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Spanish Poet Rodriguez Dies At 65

July 22, 1999

MADRID, Spain (AP) _ Spanish poet Claudio Rodriguez, known for his down-to-earth themes and deeply symbolic language, died in a Madrid hospital today. He was 65.

Rodriguez was born two years before the devastating 1936-39 Spanish Civil War _ the hardship of which inspired a simple poetic style and a concern with the details of everyday life.

He published the first of his five books of poetry in 1953, calling it ``Don de Ebriedad,″ _ which held a double meaning of both Gift, or Master, of Drunkenness.

Reacting to his death, the director of Spain’s prestigious Cervantes Institute, Fernando Rodriguez Lafuente, described the poet’s work as, ``Intense and piercing, with a verbal purity and a unique internal melancholy.″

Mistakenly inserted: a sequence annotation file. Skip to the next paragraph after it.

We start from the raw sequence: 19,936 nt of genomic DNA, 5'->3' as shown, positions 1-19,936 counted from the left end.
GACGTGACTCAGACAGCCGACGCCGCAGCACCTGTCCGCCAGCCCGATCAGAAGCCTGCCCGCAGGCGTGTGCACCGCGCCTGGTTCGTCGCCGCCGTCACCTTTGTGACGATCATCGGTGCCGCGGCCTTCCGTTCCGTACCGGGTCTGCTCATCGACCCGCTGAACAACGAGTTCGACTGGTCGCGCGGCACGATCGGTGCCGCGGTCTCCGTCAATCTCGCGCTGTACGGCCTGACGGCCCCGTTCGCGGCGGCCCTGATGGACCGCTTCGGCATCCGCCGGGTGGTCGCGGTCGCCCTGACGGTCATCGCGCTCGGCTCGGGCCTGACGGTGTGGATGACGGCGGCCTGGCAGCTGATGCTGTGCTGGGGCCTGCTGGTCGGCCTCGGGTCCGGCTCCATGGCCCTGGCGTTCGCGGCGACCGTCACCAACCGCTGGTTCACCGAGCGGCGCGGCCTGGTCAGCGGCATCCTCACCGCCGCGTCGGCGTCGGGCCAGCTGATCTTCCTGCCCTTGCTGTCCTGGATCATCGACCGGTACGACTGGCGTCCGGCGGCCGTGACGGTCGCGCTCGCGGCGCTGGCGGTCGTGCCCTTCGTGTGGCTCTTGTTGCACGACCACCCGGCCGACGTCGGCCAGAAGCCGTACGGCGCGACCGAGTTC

Rodriguez also translated T.S. Eliot’s poetry into Spanish, taught in the British universities of Cambridge and Nottingham and was a member of the Royal Spanish Academy, which watches over the use of the Spanish language.

He was awarded the Prince of Asturias Prize for the Arts in 1993.

The poet, who died of colon cancer, was due to be buried Friday in his native province of Zamora, 120 miles northwest of Madrid, the state-owned news agency Efe reported. He is survived by his wife.

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